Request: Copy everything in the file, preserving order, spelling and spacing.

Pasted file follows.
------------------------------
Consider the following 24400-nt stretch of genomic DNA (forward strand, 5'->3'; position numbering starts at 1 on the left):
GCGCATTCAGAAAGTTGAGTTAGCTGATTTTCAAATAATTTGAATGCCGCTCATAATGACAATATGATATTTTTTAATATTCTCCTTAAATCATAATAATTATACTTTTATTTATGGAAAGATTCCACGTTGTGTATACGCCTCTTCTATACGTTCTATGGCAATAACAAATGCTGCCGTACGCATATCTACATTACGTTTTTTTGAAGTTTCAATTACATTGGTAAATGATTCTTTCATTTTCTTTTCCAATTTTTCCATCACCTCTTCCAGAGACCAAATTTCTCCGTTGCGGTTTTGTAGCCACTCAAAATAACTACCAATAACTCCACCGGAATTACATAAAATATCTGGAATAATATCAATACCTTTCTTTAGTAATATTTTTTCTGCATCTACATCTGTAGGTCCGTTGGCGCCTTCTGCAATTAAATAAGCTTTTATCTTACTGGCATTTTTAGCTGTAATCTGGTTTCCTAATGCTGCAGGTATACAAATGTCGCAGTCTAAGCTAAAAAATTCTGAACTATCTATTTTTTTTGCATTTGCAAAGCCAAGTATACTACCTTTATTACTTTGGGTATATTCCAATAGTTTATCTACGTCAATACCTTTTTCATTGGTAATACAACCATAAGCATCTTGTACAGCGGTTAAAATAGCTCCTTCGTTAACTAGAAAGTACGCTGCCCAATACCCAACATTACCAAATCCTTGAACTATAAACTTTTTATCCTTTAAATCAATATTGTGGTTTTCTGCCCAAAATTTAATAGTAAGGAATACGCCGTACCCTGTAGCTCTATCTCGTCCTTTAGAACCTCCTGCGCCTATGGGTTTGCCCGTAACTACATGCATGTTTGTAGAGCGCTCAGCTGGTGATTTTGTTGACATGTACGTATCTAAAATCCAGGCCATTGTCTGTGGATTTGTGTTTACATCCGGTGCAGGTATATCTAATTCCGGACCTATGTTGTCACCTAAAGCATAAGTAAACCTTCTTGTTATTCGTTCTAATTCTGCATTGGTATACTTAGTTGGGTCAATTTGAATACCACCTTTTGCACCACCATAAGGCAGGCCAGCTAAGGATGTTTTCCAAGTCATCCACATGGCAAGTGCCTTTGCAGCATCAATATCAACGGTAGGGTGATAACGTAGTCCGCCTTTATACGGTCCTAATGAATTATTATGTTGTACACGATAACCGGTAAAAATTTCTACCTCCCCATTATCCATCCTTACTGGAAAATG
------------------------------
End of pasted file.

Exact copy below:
Consider the following 24400-nt stretch of genomic DNA (forward strand, 5'->3'; position numbering starts at 1 on the left):
GCGCATTCAGAAAGTTGAGTTAGCTGATTTTCAAATAATTTGAATGCCGCTCATAATGACAATATGATATTTTTTAATATTCTCCTTAAATCATAATAATTATACTTTTATTTATGGAAAGATTCCACGTTGTGTATACGCCTCTTCTATACGTTCTATGGCAATAACAAATGCTGCCGTACGCATATCTACATTACGTTTTTTTGAAGTTTCAATTACATTGGTAAATGATTCTTTCATTTTCTTTTCCAATTTTTCCATCACCTCTTCCAGAGACCAAATTTCTCCGTTGCGGTTTTGTAGCCACTCAAAATAACTACCAATAACTCCACCGGAATTACATAAAATATCTGGAATAATATCAATACCTTTCTTTAGTAATATTTTTTCTGCATCTACATCTGTAGGTCCGTTGGCGCCTTCTGCAATTAAATAAGCTTTTATCTTACTGGCATTTTTAGCTGTAATCTGGTTTCCTAATGCTGCAGGTATACAAATGTCGCAGTCTAAGCTAAAAAATTCTGAACTATCTATTTTTTTTGCATTTGCAAAGCCAAGTATACTACCTTTATTACTTTGGGTATATTCCAATAGTTTATCTACGTCAATACCTTTTTCATTGGTAATACAACCATAAGCATCTTGTACAGCGGTTAAAATAGCTCCTTCGTTAACTAGAAAGTACGCTGCCCAATACCCAACATTACCAAATCCTTGAACTATAAACTTTTTATCCTTTAAATCAATATTGTGGTTTTCTGCCCAAAATTTAATAGTAAGGAATACGCCGTACCCTGTAGCTCTATCTCGTCCTTTAGAACCTCCTGCGCCTATGGGTTTGCCCGTAACTACATGCATGTTTGTAGAGCGCTCAGCTGGTGATTTTGTTGACATGTACGTATCTAAAATCCAGGCCATTGTCTGTGGATTTGTGTTTACATCCGGTGCAGGTATATCTAATTCCGGACCTATGTTGTCACCTAAAGCATAAGTAAACCTTCTTGTTATTCGTTCTAATTCTGCATTGGTATACTTAGTTGGGTCAATTTGAATACCACCTTTTGCACCACCATAAGGCAGGCCAGCTAAGGATGTTTTCCAAGTCATCCACATGGCAAGTGCCTTTGCAGCATCAATATCAACGGTAGGGTGATAACGTAGTCCGCCTTTATACGGTCCTAATGAATTATTATGTTGTACACGATAACCGGTAAAAATTTCTACCTCCCCATTATCCATCCTTACTGGAAAATG